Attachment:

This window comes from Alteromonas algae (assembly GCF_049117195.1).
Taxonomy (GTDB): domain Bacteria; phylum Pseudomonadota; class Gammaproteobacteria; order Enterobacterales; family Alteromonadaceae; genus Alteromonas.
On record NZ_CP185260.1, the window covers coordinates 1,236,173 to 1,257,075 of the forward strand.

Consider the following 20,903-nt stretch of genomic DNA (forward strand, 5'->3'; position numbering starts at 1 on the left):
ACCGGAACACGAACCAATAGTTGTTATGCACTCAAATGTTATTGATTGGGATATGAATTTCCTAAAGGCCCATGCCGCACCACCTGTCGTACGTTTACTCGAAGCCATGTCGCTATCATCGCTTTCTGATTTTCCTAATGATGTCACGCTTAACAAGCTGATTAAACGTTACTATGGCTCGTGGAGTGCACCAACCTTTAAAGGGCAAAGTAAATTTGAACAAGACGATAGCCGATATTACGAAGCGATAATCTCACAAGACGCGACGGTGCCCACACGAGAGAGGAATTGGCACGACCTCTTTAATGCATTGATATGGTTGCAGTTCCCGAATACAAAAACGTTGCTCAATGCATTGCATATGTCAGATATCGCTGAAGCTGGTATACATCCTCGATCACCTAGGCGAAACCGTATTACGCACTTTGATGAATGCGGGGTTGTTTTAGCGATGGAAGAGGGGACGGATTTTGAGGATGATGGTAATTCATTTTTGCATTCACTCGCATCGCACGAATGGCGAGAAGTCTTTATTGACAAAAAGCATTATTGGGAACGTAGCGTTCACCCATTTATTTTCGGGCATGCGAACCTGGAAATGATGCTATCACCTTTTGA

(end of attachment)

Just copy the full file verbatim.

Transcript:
This window comes from Alteromonas algae (assembly GCF_049117195.1).
Taxonomy (GTDB): domain Bacteria; phylum Pseudomonadota; class Gammaproteobacteria; order Enterobacterales; family Alteromonadaceae; genus Alteromonas.
On record NZ_CP185260.1, the window covers coordinates 1,236,173 to 1,257,075 of the forward strand.

Consider the following 20,903-nt stretch of genomic DNA (forward strand, 5'->3'; position numbering starts at 1 on the left):
ACCGGAACACGAACCAATAGTTGTTATGCACTCAAATGTTATTGATTGGGATATGAATTTCCTAAAGGCCCATGCCGCACCACCTGTCGTACGTTTACTCGAAGCCATGTCGCTATCATCGCTTTCTGATTTTCCTAATGATGTCACGCTTAACAAGCTGATTAAACGTTACTATGGCTCGTGGAGTGCACCAACCTTTAAAGGGCAAAGTAAATTTGAACAAGACGATAGCCGATATTACGAAGCGATAATCTCACAAGACGCGACGGTGCCCACACGAGAGAGGAATTGGCACGACCTCTTTAATGCATTGATATGGTTGCAGTTCCCGAATACAAAAACGTTGCTCAATGCATTGCATATGTCAGATATCGCTGAAGCTGGTATACATCCTCGATCACCTAGGCGAAACCGTATTACGCACTTTGATGAATGCGGGGTTGTTTTAGCGATGGAAGAGGGGACGGATTTTGAGGATGATGGTAATTCATTTTTGCATTCACTCGCATCGCACGAATGGCGAGAAGTCTTTATTGACAAAAAGCATTATTGGGAACGTAGCGTTCACCCATTTATTTTCGGGCATGCGAACCTGGAAATGATGCTATCACCTTTTGA